Apollo: Atmospheres And Soundtracks was an album made by Brian Eno, his brother Roger and Daniel Lanois in 1983. It was originally recorded for a documentary about the Apollo moon missions, For All Mankind, first screened in 1989. Twenty years later, for the 40th anniversary of Apollo 11 and the first lunar landing, London’s Science Museum commissioned a version of the Apollo tracks. It would be played live to a silent version of For All Mankind at the massive IMAX cinema within the museum by the experimental 12-piece band Icebreaker and featuring BJ Cole, celebrated pedal steel guitarist for everyone from T Rex to The Moody Blues.
Icebreaker have performed Apollo many times around the world since, but only now has it become an album, and old Chrome-Dome has given it his seal of approval. It makes a strange kind of sense.
With its combination of keyboards and pedal steel, pan-pipes, saxes, accordion, drums and percussion, this rendition is a hybrid of electronica, country and classical, but it isn’t that far removed from Eno’s original conception of the album. Apollo was, he joked, an attempt to write ‘zero-gravity Country & Western’, because that was what the astronauts listened to on board as they whiled away the long hours between earth and deep space.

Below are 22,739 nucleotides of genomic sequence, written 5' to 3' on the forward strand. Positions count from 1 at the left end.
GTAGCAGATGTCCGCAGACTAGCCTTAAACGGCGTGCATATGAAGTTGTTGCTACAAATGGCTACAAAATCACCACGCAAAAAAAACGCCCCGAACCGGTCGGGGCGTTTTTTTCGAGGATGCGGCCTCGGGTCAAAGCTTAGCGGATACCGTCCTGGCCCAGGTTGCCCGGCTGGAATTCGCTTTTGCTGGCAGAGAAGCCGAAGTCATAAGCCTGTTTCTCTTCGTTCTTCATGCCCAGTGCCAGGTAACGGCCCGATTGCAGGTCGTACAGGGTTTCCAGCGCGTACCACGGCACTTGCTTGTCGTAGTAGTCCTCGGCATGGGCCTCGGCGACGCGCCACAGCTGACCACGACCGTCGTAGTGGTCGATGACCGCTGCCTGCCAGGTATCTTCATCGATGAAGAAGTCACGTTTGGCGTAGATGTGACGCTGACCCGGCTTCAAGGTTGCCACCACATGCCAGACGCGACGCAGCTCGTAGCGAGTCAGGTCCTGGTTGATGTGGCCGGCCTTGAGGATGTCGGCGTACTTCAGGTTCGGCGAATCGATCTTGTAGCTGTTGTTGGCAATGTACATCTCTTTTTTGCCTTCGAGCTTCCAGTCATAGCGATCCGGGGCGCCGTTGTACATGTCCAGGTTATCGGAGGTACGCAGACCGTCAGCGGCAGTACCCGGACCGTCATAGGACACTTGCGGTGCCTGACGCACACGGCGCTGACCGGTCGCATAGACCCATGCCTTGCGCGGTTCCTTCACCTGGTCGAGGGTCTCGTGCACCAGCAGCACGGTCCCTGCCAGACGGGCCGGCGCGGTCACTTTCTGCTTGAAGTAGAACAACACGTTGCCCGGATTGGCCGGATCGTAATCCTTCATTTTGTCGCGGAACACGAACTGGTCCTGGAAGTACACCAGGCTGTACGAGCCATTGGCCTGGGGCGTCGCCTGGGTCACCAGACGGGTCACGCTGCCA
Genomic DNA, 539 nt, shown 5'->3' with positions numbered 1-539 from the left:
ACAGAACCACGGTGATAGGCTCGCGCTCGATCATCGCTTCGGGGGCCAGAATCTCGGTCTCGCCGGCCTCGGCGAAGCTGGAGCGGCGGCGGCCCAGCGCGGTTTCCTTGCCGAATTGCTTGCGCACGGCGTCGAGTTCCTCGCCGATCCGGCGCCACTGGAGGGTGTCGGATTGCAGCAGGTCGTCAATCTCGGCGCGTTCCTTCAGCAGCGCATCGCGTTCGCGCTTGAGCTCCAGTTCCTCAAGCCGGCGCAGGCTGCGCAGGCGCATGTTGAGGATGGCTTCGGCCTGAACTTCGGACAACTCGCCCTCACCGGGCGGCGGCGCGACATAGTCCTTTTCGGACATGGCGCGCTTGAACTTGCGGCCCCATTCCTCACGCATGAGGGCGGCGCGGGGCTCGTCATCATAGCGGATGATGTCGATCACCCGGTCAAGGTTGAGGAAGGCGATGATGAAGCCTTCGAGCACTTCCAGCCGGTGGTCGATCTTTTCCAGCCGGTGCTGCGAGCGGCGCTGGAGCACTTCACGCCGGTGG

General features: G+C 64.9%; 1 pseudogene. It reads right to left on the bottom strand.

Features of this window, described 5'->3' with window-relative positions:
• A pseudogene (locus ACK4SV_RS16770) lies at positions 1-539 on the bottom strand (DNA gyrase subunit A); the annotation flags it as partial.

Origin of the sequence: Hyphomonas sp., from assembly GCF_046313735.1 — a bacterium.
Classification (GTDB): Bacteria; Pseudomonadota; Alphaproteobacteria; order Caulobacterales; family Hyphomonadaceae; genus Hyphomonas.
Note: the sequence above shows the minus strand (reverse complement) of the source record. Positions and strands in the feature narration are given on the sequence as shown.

But the connection between the cosmic and country is made stronger by the revelation that two of the tracks, Deep Blue Day and Weightless, were devised as country and western-inspired ambient pieces, and the realisation that space and America were similar frontiers for brave individuals to explore, with spacemen the latter-day cowboys with pioneer spirit.
So much for the intent, what about the content? Apollo is 50 minutes of gently riveting music, complete with passages of dramatic stillness, that attempts to capture the majesty and scale of the event and magnificence of the achievement, while also containing a sense of the sadness that the era of space exploration is now past. An Ending (Ascent) I is almost pastoral in its calm contemplation, inviting descriptions of not riffs and licks but eddies and whorls, like looking down on a topographic ocean.
Some of it, such as The Secret Place, you will either find dull or compellingly resistant to the idea of the cheap thrill. Under Stars II is serene with a hint of foreboding, while Matta takes a turn for the dark. If it had a lyric, Silver Morning could be a country ballad, a Gram Parsons weepie perhaps, but closer Always Returning is the poignant peak. It’s the one that really makes you long for the days when Saturn V meant more than The X Factor.